- The Washington Times - Thursday, June 10, 2004

Baltimore and Maryland homeland security authorities say they will have a 24-hour network of surveillance cameras operating this summer.

“The idea is that this is the first phase of building a backbone that will tie together different resources,” said Dennis R. Schrader, director of homeland security for Gov. Robert L. Ehrlich Jr., a Republican.

Mr. Schrader said the March 11 train bombings in Madrid reinforced to officials the fact that Baltimore has one the nation’s major ports so it should be protected by one of the boldest surveillance initiatives in the country.

“We have to find creative ways to protect these critical assets,” Mr. Schrader said. “The fact of the matter is that we need regional cooperation in the war on terror.”

The city will be the first to enact a regional network that will eventually include Anne Arundel and Howard counties, and Baltimore County, Md., Carroll County, Md., and Harford County, Md.

The network of 20 to 30 cameras also would be able to connect with the state’s system of closed-circuit cameras monitoring highways.

Elliot Schlanger, chief information officer for Baltimore, said the network also could be linked to closed-circuit television systems at the University of Maryland, the Downtown Partnership, Oriole Park at Camden Yards and other private institutions.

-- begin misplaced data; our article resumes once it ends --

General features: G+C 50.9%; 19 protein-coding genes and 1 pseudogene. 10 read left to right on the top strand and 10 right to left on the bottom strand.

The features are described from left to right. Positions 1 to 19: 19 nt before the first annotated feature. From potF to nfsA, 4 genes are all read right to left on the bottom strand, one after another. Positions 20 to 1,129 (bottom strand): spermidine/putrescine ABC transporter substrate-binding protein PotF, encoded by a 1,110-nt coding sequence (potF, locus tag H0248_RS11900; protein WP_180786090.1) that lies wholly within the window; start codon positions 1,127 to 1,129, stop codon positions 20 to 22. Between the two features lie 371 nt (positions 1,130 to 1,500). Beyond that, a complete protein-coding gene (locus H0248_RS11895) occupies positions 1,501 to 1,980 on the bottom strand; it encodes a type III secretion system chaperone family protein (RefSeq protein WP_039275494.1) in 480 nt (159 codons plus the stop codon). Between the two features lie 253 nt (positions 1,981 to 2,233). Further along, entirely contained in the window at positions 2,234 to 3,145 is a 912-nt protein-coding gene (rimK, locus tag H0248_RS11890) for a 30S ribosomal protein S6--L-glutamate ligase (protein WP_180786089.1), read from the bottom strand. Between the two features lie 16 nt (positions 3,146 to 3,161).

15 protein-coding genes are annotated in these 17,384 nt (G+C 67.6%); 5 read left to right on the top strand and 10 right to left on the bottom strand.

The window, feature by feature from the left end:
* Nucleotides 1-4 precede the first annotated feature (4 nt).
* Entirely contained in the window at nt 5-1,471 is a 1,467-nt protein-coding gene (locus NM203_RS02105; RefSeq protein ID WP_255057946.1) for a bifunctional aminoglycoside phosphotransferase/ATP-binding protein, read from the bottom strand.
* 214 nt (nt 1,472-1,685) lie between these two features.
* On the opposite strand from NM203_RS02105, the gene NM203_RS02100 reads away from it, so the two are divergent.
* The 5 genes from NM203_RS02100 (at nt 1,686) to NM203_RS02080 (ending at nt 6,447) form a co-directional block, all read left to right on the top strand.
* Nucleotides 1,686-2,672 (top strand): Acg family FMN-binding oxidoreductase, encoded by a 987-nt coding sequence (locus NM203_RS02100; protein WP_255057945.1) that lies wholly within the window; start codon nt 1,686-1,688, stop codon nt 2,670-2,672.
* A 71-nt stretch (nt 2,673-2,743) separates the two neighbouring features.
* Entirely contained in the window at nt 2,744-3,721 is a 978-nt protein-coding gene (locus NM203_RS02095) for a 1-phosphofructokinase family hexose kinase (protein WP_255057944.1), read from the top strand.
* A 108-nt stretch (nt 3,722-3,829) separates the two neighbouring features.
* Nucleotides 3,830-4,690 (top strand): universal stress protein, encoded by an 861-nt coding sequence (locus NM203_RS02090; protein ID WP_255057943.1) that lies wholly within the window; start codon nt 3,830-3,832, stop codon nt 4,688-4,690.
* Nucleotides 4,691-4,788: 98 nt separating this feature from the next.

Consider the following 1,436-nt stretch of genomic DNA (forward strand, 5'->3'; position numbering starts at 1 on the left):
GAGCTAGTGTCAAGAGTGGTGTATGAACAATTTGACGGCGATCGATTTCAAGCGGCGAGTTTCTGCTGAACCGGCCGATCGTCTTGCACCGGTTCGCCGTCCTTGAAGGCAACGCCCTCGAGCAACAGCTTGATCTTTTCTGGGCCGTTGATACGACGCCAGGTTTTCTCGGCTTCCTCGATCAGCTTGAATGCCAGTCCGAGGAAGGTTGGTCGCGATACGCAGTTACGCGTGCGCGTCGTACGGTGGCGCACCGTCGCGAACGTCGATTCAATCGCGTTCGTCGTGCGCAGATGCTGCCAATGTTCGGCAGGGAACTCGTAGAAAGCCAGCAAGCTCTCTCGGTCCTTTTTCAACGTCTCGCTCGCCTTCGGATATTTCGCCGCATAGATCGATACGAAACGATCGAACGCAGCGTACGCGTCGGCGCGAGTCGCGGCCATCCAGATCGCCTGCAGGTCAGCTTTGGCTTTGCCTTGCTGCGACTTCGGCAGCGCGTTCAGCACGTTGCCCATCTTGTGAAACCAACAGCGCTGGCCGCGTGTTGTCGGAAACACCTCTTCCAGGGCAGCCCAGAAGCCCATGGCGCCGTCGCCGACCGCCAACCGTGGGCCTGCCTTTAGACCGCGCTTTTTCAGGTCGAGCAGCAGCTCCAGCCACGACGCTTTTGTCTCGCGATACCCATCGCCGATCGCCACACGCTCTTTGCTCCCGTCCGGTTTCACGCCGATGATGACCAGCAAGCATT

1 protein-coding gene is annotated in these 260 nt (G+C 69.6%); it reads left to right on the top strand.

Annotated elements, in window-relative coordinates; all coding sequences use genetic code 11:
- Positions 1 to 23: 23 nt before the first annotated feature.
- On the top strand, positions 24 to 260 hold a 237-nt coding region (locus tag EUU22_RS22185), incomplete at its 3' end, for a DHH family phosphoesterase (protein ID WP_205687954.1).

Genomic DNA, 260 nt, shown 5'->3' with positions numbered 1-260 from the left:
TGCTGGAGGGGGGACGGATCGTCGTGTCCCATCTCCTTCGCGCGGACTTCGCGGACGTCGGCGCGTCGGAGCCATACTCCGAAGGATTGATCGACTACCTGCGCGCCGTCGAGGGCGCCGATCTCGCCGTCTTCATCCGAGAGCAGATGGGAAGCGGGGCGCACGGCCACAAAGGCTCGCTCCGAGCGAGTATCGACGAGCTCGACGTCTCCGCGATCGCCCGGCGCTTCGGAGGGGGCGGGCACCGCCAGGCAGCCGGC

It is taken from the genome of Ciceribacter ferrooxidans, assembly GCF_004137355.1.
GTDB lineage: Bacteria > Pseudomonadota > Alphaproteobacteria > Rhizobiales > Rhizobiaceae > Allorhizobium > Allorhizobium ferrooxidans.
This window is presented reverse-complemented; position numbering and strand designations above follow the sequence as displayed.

The cameras will be able to transmit images to helicopters and eventually to police cruisers. Mr. Schlanger said they also will have biometric- and radiation-sensor capabilities and the capacity for face and license plate recognition.

“Our initial pilot project is to visually monitor the region’s critical infrastructure and assets,” he said. But “we are looking at acquiring equipment that can be updated with those options.”

Beginning this summer, the cameras will be installed at the Inner Harbor, then the city’s west side where light rail and Amtrak lines, federal and state government buildings and many cultural institutions are located.

The network is part of a comprehensive strategy in the Baltimore area to spend $25 million in homeland security grants this year and to improve regional cooperation on terrorism concerns.

The surveillance center will be manned by retired police officers or criminal justice college students.

The bidding process includes the price of installing the cameras, but the city must maintain them.

Cedric Laurant, policy counsel for the Electronic Privacy Information Center, said he is against video cameras in public places if they are “used on a permanent basis.”

Arthur Spitzer, legal director for the American Civil Liberties Union of the National Capital Area, agreed.

“This is just another step toward Big Brother,” he said. “One of the freedoms that Americans take for granted is the freedom to walk down the street without the government looking over their shoulders all of the time.”

Mr. Schlanger said the cameras would be used only to “observe what a citizen could view in the public space.”

A spokesman for Baltimore Mayor Martin J. O’Malley, a Democrat seeking re-election in November, said Mr. O’Malley was not available for comment but that he supports the program.

This story was based in part on wire service reports.

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